Weirdest pop hits, No. 1

Well, maybe not No. 1, but it’s the first one I’ve written about. And it’s apparently the only No. 1 song Bruce Springsteen ever wrote, and it’s not even his recording of the song.

If you grew up in the ’70s, you heard Manfred Mann’s Earth Band’s version of Bruce Springsteen’s (my, what a lot of possessives) Blinded by the Light a couple hundred times. And you were probably too young to appreciate what a strange freaking song it is.

First of all, the Springsteen song itself is a convoluted mess. Picture the song Rosalita with a clumsier arrangement and a vocal straight from the John Fogerty “Bathroom on the Right” school of enunciation.

What it had going for it was a collection of enigmatic lyrics with cool rhyming hooks that stick in your head. That must be what Manfred Mann and whoever was in his band that week heard and decided to build upon. (Best tangent from the band’s history: One-time drummer Chris Slade, who can be heard on Thunderstruck, was let go from AC/DC even though he was considered the best musician in the group. He’s a tad more inventive than Phil Rudd.)

So Mann and vocalist Chris Thompson gave it a go, tossing the song in a completely new arrangement and rejumbling the lyrics. There’s no coherent narrative in place, so why not?

The song has earned a wonderful Wikipedia entry — one of the best I’ve ever seen for a single song. But it only skims the surface of the inherent oddities in the song:

1. Not many songs are built on a spacey keyboard riff that keeps reappearing as the rest of the band abruptly shuts down.

1a. The band abruptly shuts down a lot. The verse-chorus-verse-chorus-bridge-verse-chorus structure does not apply whatsover. This is a hodgepodge of partial verses and one-line choruses popping up at random.

2. Somewhere about two-thirds of the way through the song, Mann (presumably) plays Chopsticks on the piano.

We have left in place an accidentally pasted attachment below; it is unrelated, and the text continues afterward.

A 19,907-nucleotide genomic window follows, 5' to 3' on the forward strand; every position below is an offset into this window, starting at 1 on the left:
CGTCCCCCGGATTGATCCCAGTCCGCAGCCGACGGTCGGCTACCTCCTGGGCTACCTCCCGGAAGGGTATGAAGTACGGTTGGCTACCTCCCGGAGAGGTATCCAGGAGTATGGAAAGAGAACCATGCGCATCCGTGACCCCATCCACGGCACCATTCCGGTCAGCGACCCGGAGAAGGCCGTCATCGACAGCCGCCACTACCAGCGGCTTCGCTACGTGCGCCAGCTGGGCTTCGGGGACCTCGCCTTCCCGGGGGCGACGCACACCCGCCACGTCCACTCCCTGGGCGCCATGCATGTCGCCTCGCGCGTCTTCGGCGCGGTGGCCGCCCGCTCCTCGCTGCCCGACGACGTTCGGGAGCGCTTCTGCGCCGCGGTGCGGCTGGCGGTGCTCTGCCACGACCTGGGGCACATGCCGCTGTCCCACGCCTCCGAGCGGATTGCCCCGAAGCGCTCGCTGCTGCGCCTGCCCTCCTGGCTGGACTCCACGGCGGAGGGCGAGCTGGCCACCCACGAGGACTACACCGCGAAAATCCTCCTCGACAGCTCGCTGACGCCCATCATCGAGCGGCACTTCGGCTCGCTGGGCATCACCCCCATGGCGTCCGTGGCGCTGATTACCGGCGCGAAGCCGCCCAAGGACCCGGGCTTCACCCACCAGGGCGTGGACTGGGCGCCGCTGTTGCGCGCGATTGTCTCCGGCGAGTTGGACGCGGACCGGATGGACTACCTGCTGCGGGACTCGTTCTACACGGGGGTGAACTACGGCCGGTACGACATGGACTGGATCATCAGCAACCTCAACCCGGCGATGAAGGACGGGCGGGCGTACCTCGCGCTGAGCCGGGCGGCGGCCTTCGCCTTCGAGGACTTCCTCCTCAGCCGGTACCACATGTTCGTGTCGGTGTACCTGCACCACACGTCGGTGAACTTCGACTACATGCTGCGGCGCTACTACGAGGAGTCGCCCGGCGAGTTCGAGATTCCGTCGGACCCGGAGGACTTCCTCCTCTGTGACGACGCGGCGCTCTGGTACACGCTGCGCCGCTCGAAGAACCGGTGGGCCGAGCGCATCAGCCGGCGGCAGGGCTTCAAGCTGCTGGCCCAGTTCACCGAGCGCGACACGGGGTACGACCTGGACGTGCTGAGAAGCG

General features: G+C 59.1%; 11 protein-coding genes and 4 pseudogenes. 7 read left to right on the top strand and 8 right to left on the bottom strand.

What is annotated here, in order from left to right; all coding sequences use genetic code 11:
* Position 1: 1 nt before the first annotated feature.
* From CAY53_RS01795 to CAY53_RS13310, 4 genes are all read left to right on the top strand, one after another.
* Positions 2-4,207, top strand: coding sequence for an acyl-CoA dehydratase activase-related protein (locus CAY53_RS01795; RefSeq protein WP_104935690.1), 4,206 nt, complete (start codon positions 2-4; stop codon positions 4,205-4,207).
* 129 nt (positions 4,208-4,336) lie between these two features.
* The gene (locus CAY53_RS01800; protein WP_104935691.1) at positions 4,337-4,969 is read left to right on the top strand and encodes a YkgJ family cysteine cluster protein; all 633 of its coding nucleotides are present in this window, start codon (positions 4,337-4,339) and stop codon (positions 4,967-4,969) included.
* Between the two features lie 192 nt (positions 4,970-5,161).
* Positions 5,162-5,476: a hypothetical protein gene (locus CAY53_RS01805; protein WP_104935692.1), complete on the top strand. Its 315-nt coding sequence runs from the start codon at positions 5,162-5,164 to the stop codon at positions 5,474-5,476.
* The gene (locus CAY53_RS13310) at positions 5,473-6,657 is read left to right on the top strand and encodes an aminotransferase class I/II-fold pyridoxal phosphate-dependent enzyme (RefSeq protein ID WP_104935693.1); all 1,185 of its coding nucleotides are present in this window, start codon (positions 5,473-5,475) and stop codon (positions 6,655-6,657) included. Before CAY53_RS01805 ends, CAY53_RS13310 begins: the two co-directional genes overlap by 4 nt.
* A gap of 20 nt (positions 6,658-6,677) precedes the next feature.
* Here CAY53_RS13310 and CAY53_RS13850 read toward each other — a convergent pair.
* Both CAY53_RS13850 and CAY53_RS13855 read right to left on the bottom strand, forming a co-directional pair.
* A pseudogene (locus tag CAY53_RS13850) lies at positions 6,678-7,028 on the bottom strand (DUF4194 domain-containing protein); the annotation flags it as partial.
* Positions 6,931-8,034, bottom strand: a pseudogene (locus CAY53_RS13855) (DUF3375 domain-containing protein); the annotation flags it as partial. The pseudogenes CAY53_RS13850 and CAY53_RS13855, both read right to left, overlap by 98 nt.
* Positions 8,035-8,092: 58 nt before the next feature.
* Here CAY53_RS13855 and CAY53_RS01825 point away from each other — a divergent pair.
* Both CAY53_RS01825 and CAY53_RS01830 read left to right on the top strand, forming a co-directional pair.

3. Thompson’s delivery makes “deuce” sound like “douche.” But in the Springsteen version, I have no freaking clue what he’s saying. “UPPPP ooos veh neh doooze, guh behna dunner inna nyyy!” Of course, I’m the one who thinks The Rising sounds like “come on up, fertilizer.”

4. An ex-girlfriend once insisted to me that this song was a gay anthem. That interpretation hinges on hearing the much-misheard line as “slipped up like a douche” and taking “middle of the night” to be, well, where the sun don’t shine. My guess is this is wishful thinking from a dormmate of ours who insisted every guy was gay. Even if that were true, Springsteen would’ve been way out of his league.

In any case, that would be a new twist on Wikipedia’s note that the title is a reference to Paul’s conversion on the road to Damascus. In fact, everything I found on a search for “blinded by the light homosexuality” led me to some sort of theological debate.

Manfred Mann had a knack for covers. An earlier incarnation of the band had success with Dylan’s Mighty Quinn, and he later recorded a version of the Police’s Demolition Man. If you think that’s strange, check out the other artist to record that song in the early ’80s. That’s right — Grace Jones.

See, this is why I find today’s music scene so boring. You just don’t have anything this bizarre. In my day, the guy who did Doo Wah Diddy Diddy could hit No. 1 with a twisted keyboard reconstruction of a Springsteen tune, a snarling androgynous woman could speak-sing her way through a Police classic, and ELP was covering Aaron Copland. Those were the days.


One thought on “Weirdest pop hits, No. 1

  1. I’d thought I’d caught you on this one, but if Wikipedia is to be believed — and it’s generally better than my memory of 20-year-old Billboard listings — Springsteen indeed has never written AND RECORDED a song that hit #1 on the Billboard singles chart. I was thinking “Hungry Heart” and “Dancing in the Dark” had, but it was their respective LPs, not the singles.

    Which is fine. If you have to pick, let your LPs go to No. 1. There’s more money for you that way.

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